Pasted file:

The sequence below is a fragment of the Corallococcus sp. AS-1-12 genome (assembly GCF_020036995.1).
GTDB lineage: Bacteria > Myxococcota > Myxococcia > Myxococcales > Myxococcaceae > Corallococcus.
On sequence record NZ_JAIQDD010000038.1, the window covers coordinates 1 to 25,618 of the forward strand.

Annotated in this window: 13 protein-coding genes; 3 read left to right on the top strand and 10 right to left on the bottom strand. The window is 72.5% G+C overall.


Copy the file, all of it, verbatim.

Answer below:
The sequence below is a fragment of the Corallococcus sp. AS-1-12 genome (assembly GCF_020036995.1).
GTDB lineage: Bacteria > Myxococcota > Myxococcia > Myxococcales > Myxococcaceae > Corallococcus.
On sequence record NZ_JAIQDD010000038.1, the window covers coordinates 1 to 25,618 of the forward strand.

Annotated in this window: 13 protein-coding genes; 3 read left to right on the top strand and 10 right to left on the bottom strand. The window is 72.5% G+C overall.